"My master heard me with great appearances of uneasiness in his countenance; because doubting, or not believing, are so little known in this country, that the inhabitants cannot tell how to behave themselves under such circumstances. And I remember, in frequent discourses with my master concerning the nature of manhood in other parts of the world, having occasion to talk of lying and false representation, it was with much difficulty that he comprehended what I meant, although he had otherwise a most acute judgment. For he argued thus: 'that the use of speech was to make us understand one another, and to receive information of facts; now, if any one said the thing which was not, these ends were defeated, because I cannot properly be said to understand him; and I am so far from receiving information, that he leaves me worse than in ignorance; for I am led to believe a thing black, when it is white, and short, when it is long.' And these were all the notions he had concerning that faculty of lying, so perfectly well understood, and so universally practised, among human creatures."
-- Jonathan Swift
For those among us who despair at the dwlindling number of writers who can truly wield a sentence, some extremely sad news crosses the wires this evening: David Halberstam was killed earlier today in an automobile accident in Menlo Park, CA.
He was, as the obituaries would say, 73.
Of course, he was more than just another New Journalist (though he was among the finest of that species), and more than just a best-selling author with a Pulitzer all his own. Covering the earliest stages of the United States' invasion of South Vietnam for The New York Times, Halberstam's dispatches were so blunt in their portrait of the rapidly deteriorating Diem regime, and so at variance with Washington's own version of events, that then-President John F. Kennedy had the Times' publisher, Arthur Ochs 'Punch' Sulzberger, reassign his ass to the Paris desk (and that's where he went). But he went on. With 1965's The Making of a Quagmire and the majestic The Best and the Brightest (1972), Halberstam established himself as the only journalist in America who could grasp the full spectrum of that blood-soaked folly in Southeast Asia; seeing it as no less than the demonic spawn of third-rate academics fashioning themselves into an intellectual/managerial elite.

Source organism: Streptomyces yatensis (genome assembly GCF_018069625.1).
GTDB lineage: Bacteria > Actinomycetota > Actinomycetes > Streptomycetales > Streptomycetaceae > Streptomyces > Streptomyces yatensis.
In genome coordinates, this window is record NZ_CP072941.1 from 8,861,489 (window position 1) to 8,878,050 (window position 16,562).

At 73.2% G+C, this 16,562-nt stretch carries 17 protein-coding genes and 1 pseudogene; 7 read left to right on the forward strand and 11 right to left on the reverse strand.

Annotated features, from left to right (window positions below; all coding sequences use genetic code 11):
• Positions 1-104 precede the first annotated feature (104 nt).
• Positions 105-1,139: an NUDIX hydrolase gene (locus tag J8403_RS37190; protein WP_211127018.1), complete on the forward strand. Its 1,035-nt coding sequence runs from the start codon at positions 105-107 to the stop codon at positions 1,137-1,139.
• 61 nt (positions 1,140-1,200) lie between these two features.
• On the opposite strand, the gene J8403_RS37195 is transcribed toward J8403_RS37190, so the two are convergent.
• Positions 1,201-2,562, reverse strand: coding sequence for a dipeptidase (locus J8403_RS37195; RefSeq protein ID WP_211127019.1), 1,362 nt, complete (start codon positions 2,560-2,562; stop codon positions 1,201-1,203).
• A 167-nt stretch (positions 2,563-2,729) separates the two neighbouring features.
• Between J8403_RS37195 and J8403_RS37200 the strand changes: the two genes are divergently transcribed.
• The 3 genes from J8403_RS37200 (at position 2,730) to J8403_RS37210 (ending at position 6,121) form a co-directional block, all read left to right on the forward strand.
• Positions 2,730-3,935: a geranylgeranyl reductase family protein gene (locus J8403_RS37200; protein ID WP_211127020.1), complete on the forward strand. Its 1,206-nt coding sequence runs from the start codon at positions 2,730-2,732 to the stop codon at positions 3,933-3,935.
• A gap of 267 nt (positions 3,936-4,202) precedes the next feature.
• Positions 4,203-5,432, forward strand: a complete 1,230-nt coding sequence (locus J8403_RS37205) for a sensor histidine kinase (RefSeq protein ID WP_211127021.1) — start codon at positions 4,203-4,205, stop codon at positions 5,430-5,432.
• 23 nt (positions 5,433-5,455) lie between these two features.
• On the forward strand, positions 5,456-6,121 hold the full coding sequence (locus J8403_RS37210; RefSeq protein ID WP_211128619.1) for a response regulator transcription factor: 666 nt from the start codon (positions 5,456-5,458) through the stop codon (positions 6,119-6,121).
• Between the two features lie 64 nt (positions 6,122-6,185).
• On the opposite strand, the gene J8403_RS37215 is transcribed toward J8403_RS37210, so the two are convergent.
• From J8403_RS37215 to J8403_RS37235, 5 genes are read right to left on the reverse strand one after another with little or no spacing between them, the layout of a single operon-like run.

True, he wasn't the only journalist in Vietnam to openly challenge the official line in his reporting (in fact, the above photo, from 1963, shows Halberstam, on the left, with two of the others: Malcolm Browne of the Associated Press and fellow Times maverick Neil Sheehan), and you could never call him a radical with a straight face. But he always devoted himself, even when his work reached a nadir of relevance (his books on Baseball are . . . problematic), to getting the story in all its protean detail.
I think you would agree that the contrast to our present-day reportorial class . . . those J-school grads who content themselves with the magic tricks of CentCom handouts and Pentagon briefings . . . is incalculable.
(No. 12 in a series of 50 from Player's Navy Cut Cigarettes)
Claudette Colbert was born in Paris on September 13th, 1905, and christened Claudette Cauchoin. In 1913 she moved with her family to America, and finished off her education in New York by attending an art school, where a chance meeting with a playwright resulted in a small part in a new production. This was in 1924 and she quickly won fame on Broadway. Her first film, a silent, was made between stage productions in New York, and after two talkies she was given a Hollywood contract. Among her latest successes are It Happened One Night, Cleopatra and Imitation of Life.